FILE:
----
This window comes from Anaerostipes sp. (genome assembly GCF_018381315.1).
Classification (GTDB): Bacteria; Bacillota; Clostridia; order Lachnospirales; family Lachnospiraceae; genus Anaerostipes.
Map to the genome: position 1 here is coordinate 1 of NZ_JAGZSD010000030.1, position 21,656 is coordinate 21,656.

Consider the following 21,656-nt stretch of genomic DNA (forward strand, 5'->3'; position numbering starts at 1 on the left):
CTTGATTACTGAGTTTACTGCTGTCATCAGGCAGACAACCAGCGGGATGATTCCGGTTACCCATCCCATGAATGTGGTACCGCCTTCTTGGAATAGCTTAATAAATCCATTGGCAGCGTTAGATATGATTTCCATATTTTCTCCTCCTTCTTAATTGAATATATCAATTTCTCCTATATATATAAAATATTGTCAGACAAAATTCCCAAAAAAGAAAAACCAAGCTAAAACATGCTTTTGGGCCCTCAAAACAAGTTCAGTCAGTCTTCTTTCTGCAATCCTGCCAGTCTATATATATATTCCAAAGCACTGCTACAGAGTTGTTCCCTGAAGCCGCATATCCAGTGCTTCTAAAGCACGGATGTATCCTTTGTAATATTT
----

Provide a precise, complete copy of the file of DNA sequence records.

This window comes from Anaerostipes sp. (genome assembly GCF_018381315.1).
Classification (GTDB): Bacteria; Bacillota; Clostridia; order Lachnospirales; family Lachnospiraceae; genus Anaerostipes.
Map to the genome: position 1 here is coordinate 1 of NZ_JAGZSD010000030.1, position 21,656 is coordinate 21,656.

Consider the following 21,656-nt stretch of genomic DNA (forward strand, 5'->3'; position numbering starts at 1 on the left):
CTTGATTACTGAGTTTACTGCTGTCATCAGGCAGACAACCAGCGGGATGATTCCGGTTACCCATCCCATGAATGTGGTACCGCCTTCTTGGAATAGCTTAATAAATCCATTGGCAGCGTTAGATATGATTTCCATATTTTCTCCTCCTTCTTAATTGAATATATCAATTTCTCCTATATATATAAAATATTGTCAGACAAAATTCCCAAAAAAGAAAAACCAAGCTAAAACATGCTTTTGGGCCCTCAAAACAAGTTCAGTCAGTCTTCTTTCTGCAATCCTGCCAGTCTATATATATATTCCAAAGCACTGCTACAGAGTTGTTCCCTGAAGCCGCATATCCAGTGCTTCTAAAGCACGGATGTATCCTTTGTAATATTT